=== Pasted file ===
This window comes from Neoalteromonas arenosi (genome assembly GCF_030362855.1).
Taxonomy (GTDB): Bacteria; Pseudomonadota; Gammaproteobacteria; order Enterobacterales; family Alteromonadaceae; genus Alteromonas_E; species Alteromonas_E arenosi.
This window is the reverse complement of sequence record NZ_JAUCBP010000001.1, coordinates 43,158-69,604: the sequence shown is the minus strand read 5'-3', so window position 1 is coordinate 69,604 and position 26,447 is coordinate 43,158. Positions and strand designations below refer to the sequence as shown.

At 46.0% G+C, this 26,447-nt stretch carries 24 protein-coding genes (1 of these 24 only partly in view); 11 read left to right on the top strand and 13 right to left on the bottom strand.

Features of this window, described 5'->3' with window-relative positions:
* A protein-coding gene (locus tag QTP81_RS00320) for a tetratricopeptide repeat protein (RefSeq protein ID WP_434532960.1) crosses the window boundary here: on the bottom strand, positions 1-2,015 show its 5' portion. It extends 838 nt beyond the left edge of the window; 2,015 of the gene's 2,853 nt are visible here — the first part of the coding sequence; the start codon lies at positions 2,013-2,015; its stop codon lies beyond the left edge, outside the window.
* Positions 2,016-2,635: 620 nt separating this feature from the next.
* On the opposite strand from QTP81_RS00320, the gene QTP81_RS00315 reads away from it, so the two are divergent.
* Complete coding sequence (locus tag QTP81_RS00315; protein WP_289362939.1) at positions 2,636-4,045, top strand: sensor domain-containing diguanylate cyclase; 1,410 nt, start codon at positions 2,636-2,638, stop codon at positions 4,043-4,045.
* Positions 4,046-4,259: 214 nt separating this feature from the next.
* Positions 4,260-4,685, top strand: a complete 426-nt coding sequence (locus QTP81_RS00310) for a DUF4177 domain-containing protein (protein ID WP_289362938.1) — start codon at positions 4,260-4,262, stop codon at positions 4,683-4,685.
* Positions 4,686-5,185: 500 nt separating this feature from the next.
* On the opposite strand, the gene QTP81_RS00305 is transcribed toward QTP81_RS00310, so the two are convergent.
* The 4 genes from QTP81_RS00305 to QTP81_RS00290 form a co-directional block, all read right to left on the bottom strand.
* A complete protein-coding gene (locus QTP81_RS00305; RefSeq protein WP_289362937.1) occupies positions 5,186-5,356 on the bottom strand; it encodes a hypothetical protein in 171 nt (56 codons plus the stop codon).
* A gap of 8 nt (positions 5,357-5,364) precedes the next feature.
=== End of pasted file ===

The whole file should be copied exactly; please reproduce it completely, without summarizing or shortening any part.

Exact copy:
This window comes from Neoalteromonas arenosi (genome assembly GCF_030362855.1).
Taxonomy (GTDB): Bacteria; Pseudomonadota; Gammaproteobacteria; order Enterobacterales; family Alteromonadaceae; genus Alteromonas_E; species Alteromonas_E arenosi.
This window is the reverse complement of sequence record NZ_JAUCBP010000001.1, coordinates 43,158-69,604: the sequence shown is the minus strand read 5'-3', so window position 1 is coordinate 69,604 and position 26,447 is coordinate 43,158. Positions and strand designations below refer to the sequence as shown.

At 46.0% G+C, this 26,447-nt stretch carries 24 protein-coding genes (1 of these 24 only partly in view); 11 read left to right on the top strand and 13 right to left on the bottom strand.

Features of this window, described 5'->3' with window-relative positions:
* A protein-coding gene (locus tag QTP81_RS00320) for a tetratricopeptide repeat protein (RefSeq protein ID WP_434532960.1) crosses the window boundary here: on the bottom strand, positions 1-2,015 show its 5' portion. It extends 838 nt beyond the left edge of the window; 2,015 of the gene's 2,853 nt are visible here — the first part of the coding sequence; the start codon lies at positions 2,013-2,015; its stop codon lies beyond the left edge, outside the window.
* Positions 2,016-2,635: 620 nt separating this feature from the next.
* On the opposite strand from QTP81_RS00320, the gene QTP81_RS00315 reads away from it, so the two are divergent.
* Complete coding sequence (locus tag QTP81_RS00315; protein WP_289362939.1) at positions 2,636-4,045, top strand: sensor domain-containing diguanylate cyclase; 1,410 nt, start codon at positions 2,636-2,638, stop codon at positions 4,043-4,045.
* Positions 4,046-4,259: 214 nt separating this feature from the next.
* Positions 4,260-4,685, top strand: a complete 426-nt coding sequence (locus QTP81_RS00310) for a DUF4177 domain-containing protein (protein ID WP_289362938.1) — start codon at positions 4,260-4,262, stop codon at positions 4,683-4,685.
* Positions 4,686-5,185: 500 nt separating this feature from the next.
* On the opposite strand, the gene QTP81_RS00305 is transcribed toward QTP81_RS00310, so the two are convergent.
* The 4 genes from QTP81_RS00305 to QTP81_RS00290 form a co-directional block, all read right to left on the bottom strand.
* A complete protein-coding gene (locus QTP81_RS00305; RefSeq protein WP_289362937.1) occupies positions 5,186-5,356 on the bottom strand; it encodes a hypothetical protein in 171 nt (56 codons plus the stop codon).
* A gap of 8 nt (positions 5,357-5,364) precedes the next feature.